The 2016 election altered the balance of power at every level of American government. Beyond elevating the power of the Republican Party, it shifted the balance between public and private control of government. It can be easy to let anger and frustration turn to inaction, especially among young people. The policies implemented today will shape our futures. That’s why thousands of people have stepped up to give their time and money to resist policies that degrade our values of justice, equity, and inclusivity. As we consider the ways that we resist the agenda of the current administration, we would be remiss to ignore privatization.
Since in the 1970s, politicians have dramatically increased the outsourcing of critical public goods, such as water, education, and energy, to the private sector in the name of efficiency and cost saving. This is privatization. The outcomes of privatization have been far from effective.
Privatization has encouraged institutions to raise prices while skimping on the quality and reach of service provision. For example, for-profit colleges that enroll 1.6 million American students confer low-quality degrees, often without accreditation, while charging their students exorbitant fees and tuition. In 2016, students graduating from for profit colleges between 2010 to 2013 counted for 26 percent of borrowers yet 35 percent of loan defaults. Privately run prisons rely on contracts with high-occupancy clauses that ensure a steady stream of detainees and profits to their bottom line. Sixty-two percent of ICE beds are run by private contractors. And, as the financial sector increases its influence in the economy, it finds consistently new ways to raise profits from public entities, such as colleges and municipalities. Just one such financial tool, interest-rate swaps, cost 19 universities a combined total of $2.7 billion over the last several years.
The outcomes of privately run public goods stem from a flawed logic. Public goods are meant to be accessible to anyone, regardless of their ability to pay. Yet, private firms operate to maximize profit by lowering the cost of provision and seeking opportunities to increase cash flow. The practice of privatization ensures that goods that were once accessible and affordable are now unequally and unjustly provided, fueling historic levels of inequality.
In spite of the glaring failures of privatization, it will reach unprecedented levels in the Trump era. Corporate executives are being appointed to high-level administrative posts despite conflicts of interest. From Betsy DeVos to Tim Price to Mike Pence, many members of Trump’s administration, including 32 members of his transition team, bear close personal or ideological ties to privatization. Important economic sectors regulated by the government, such as health care, will be left to the vicissitudes of the free market. And protections for historically disadvantaged groups will be done away with in the name of personal freedom.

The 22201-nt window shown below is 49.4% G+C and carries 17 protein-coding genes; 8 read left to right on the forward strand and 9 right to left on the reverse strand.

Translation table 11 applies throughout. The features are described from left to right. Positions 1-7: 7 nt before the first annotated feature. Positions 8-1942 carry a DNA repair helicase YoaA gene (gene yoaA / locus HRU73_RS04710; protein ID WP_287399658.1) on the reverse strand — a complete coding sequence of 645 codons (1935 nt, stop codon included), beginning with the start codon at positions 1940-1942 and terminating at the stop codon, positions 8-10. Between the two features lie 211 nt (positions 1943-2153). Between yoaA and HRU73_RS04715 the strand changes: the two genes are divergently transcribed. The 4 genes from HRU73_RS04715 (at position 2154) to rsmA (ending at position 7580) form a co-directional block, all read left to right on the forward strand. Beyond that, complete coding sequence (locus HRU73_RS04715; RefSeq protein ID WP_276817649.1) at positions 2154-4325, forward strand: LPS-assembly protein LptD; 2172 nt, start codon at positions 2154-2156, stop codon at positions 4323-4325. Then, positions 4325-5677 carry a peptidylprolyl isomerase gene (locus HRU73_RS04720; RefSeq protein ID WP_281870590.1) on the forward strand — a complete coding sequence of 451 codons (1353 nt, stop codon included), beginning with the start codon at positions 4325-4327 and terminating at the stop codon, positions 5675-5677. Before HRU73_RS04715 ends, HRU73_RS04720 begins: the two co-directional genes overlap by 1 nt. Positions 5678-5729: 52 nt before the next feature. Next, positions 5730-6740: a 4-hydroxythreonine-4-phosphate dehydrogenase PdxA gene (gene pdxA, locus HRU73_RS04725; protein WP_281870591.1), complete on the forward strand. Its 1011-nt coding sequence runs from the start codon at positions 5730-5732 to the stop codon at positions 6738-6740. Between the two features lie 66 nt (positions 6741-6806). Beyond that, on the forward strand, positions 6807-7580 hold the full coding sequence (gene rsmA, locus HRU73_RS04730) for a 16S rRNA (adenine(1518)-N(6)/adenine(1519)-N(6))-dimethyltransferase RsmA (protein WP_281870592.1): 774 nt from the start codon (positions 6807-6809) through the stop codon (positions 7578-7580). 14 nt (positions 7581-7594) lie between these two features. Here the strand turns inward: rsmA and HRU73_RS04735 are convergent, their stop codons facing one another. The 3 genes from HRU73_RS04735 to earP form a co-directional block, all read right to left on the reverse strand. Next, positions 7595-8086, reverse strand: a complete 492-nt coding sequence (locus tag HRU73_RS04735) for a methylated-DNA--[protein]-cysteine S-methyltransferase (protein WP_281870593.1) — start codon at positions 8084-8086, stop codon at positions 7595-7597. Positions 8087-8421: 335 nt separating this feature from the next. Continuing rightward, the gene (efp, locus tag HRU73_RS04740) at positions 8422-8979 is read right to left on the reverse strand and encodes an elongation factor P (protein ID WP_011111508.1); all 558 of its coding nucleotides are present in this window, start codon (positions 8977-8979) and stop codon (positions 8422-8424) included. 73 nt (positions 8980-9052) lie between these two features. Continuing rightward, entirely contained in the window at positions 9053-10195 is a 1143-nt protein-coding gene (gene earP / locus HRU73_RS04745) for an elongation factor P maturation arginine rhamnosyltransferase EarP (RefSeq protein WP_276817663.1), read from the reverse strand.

Young Americans are particularly affected by the selling off of public goods to private actors. Shrinking public accountability in education, the justice system, and the economy at large means that the tenets of the social contract are under attack. We feel it in the high costs of education and the high rates of incarceration we experience. We feel it when the financial sector experiences high levels of profit while we struggle to find decent jobs.
Fortunately, our generation is also well-equipped to combat privatization and promote the public good. That is why the Roosevelt Institute is launching the Re:Public Project. We are empowering an emerging generation of leaders to work collectively to promote policies that bring back public control and accountability at the local and state level.
Our approach is three-pronged. First, we are pushing narratives that highlight the pervasiveness of privatization in our education and justice systems. Second, we are training, online and in-person, young people who are ready to fight privatization and promote public control locally. Finally, we are launching a campaign incubator that will help develop and seed promising, youth-led projects that promote public control in the areas of educational, economic, and social justice.
Through our work, allied with progressive partners and leaders, we hope to promote not just a way to resist harmful policies but to promote a positive vision of what government can be.